The Magazine


The Christian Urge to Flee from Politics

May 24, 1999, Vol. 4, No. 34 • By PETER WEHNER
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In the preface to their new book, Blinded by Might, Cal Thomas and Ed Dobson write, "We don't pretend to have all the right answers . . . and we don't pretend that some of those whose behavior and actions we critique are all wrong." "In this book," they assure the reader, "we have tried to be fair." And to quell any doubts on the matter: "We are not disgruntled former employees."

But then, Thomas and Dobson -- a former spokesman and a former vice president, respectively, of the Moral Majority -- spend the next 250 pages over-selling their views and denying any credibility to those they "critique."

Blinded by Might is a relentless portrait of the religious Right. According to Thomas and Dobson (who write alternating chapters in the book): The religious Right is harming the Gospel; selling its religious priorities "for a mess of political pottage"; committing heresy by setting America apart and above all other nations; coming across as "a bunch of moralizers who want to force a worldview down someone's throat"; hurting its cause by appearing to be holier-than-thou; quick to demonize those with whom they disagree; seduced by power; hypocritical; idolatrous; acting like "practical atheists." There is more, but you get the point. The religious Right are a thoroughly unloving, and unlovely, lot.

Many Christians, myself included, are concerned about the excesses of some on the religious Right (as well as the religious Left). Thomas and Dobson have successfully identified some disturbing things about these politically active organizations (for example, Thomas's discussion about fund-raising letters, their appeal to paranoia, their obsession with homosexuals, abortionists, Democrats, and liberals). It is even true that some leaders in the movement are petty, prickly, too quick to condemn, and too easily seduced by power. For some, politics has become a false god.

Public life holds specific problems for Christians. One's faith can become politicized and one's affections can be drawn away from Christ and pulled toward the things of this world. These problems are real and need to be addressed.

Unfortunately, Blinded by Might is an angry book, unmeasured in its criticisms. According to the authors, the Christian Right is almost always wrong. Its members are never given the benefit of the doubt. They have achieved nothing of worth. There is virtually no acknowledgment that many of them live admirable, balanced lives. They are extended no grace. This is too bad in part because it detracts from the substantive issues raised in the book, foremost among them how Christians ought to view politics and the exercise of power.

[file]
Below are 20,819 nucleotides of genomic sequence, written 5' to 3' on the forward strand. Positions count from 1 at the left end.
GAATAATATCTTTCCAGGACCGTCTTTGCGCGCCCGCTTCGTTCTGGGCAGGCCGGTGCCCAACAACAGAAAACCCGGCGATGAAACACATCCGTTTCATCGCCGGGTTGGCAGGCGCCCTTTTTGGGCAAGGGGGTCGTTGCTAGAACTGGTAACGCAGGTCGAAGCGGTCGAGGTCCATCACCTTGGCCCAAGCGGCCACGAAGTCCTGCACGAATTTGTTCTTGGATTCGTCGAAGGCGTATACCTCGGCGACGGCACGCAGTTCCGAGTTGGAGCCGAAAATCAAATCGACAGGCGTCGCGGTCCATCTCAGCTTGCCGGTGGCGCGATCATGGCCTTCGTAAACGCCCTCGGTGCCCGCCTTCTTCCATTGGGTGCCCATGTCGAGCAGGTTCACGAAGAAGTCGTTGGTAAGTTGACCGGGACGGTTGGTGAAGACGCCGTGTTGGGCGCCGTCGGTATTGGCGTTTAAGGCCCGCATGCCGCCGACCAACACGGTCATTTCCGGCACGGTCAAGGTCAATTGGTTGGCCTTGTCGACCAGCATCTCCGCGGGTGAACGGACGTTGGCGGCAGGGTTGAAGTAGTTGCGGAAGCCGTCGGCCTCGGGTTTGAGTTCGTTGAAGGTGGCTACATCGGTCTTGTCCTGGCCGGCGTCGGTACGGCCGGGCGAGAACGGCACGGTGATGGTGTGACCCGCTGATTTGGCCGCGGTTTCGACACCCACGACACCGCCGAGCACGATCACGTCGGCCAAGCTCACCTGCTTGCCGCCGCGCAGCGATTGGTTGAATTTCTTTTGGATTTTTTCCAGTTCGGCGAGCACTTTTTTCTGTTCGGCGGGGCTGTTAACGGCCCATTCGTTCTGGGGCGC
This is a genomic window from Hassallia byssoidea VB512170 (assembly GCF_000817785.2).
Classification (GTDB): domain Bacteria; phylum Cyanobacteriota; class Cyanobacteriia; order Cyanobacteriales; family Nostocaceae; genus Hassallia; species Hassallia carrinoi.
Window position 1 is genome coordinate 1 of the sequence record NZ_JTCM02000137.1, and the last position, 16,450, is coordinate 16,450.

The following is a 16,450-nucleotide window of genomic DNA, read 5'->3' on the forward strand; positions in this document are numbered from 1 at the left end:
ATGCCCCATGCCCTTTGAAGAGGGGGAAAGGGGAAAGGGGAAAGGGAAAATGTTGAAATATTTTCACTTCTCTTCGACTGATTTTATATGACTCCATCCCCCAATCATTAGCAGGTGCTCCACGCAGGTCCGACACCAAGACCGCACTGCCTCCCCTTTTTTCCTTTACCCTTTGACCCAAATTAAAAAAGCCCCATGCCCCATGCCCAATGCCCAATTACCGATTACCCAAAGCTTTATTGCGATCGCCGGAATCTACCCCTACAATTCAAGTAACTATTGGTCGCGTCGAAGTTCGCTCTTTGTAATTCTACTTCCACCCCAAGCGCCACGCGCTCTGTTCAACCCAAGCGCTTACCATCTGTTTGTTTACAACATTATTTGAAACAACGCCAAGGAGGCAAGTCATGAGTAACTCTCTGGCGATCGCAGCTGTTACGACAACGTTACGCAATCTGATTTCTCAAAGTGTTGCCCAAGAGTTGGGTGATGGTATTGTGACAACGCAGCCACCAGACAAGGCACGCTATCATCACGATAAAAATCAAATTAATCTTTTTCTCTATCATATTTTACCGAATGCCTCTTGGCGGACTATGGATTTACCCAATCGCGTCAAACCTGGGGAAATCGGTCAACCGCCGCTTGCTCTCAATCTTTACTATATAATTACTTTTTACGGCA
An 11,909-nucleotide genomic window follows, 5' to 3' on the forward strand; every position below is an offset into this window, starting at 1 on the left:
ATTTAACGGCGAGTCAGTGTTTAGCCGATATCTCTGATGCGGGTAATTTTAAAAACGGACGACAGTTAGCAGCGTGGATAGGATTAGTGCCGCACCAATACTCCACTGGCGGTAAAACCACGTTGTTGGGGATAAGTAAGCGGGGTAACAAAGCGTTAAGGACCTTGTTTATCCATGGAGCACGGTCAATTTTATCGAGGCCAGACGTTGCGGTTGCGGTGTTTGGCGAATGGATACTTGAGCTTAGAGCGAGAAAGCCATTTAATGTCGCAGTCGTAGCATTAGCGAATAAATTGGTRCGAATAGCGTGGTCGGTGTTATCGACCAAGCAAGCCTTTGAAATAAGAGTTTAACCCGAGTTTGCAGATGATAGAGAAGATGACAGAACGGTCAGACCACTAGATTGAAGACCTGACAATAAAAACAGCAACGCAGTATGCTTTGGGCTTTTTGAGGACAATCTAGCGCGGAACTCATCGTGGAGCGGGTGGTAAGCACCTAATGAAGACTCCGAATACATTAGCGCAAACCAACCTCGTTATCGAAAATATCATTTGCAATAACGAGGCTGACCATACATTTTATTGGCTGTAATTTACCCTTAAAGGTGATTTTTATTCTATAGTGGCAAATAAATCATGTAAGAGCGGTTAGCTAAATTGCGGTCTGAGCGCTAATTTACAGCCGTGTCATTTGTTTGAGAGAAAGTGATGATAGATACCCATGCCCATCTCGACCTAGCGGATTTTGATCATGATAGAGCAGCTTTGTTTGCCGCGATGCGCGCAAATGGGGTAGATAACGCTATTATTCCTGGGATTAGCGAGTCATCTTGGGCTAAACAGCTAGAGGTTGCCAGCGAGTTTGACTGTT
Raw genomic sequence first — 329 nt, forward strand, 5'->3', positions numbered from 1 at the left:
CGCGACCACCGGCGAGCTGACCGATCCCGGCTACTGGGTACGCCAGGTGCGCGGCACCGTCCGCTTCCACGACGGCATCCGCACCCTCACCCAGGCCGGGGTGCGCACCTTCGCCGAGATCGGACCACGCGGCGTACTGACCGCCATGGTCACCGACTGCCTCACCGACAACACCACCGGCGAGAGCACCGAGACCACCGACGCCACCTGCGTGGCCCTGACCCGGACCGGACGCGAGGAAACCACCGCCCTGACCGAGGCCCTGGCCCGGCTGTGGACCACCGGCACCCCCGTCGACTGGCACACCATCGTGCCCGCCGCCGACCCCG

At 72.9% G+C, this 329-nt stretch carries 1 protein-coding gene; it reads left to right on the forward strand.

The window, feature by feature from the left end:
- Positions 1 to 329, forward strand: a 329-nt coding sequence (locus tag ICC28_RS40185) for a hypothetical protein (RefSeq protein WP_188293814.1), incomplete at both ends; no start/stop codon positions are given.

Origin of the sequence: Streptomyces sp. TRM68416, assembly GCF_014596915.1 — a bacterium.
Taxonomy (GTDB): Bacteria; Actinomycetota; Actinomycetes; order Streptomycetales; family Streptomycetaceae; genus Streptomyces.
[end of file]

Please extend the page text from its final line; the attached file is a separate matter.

Blinded by Might makes two basic arguments. The first is that politics has manifestly failed to improve America's moral landscape. More fundamentally, according to Thomas and Dobson, politics must fail in the task of cultural renewal because "laws do not change people." We are told that "morality is never activated from the top down. It is achieved from the bottom up."

The authors have taken an important insight (about the limits of politics) and massively oversteered. For example, what do they make of New York City during the Giuliani era? The murder rate has dropped 70 percent in six years and is at its lowest point since the 1960s. The number of welfare recipients is down. There is less graffiti. There are fewer panhandlers and fewer "squeegee pests." Times Square is largely free of porn shops. Even the streets are quieter; cab drivers honk their horns a whole lot less than they did a few years ago.

Talk to hardened New Yorkers and they will tell you that the quality of life in their city, the moral climate, and the civic culture are all much better. The explanation for this stunning urban transformation is not a spontaneous moral renewal in the hearts of New Yorkers, or "real change" from "the bottom up" or "better yet, the inside out." The explanation has largely to do with changes in public policies, activated from the top, with political leadership.

Or take welfare, which for decades was considered an intractable social problem. Since the early 1990s, we've seen a 38 percent drop in welfare rolls nationally. This is due in large measure to the 1996 Republican welfare bill, signed into law by President Clinton -- another political reform activated from the top.

Or take the number of abortions, which has declined by more than 40 percent in the state of Michigan since the late 1980s, when Medicaid funding of abortions was banned in the state. Once again, political action proves to have real effect.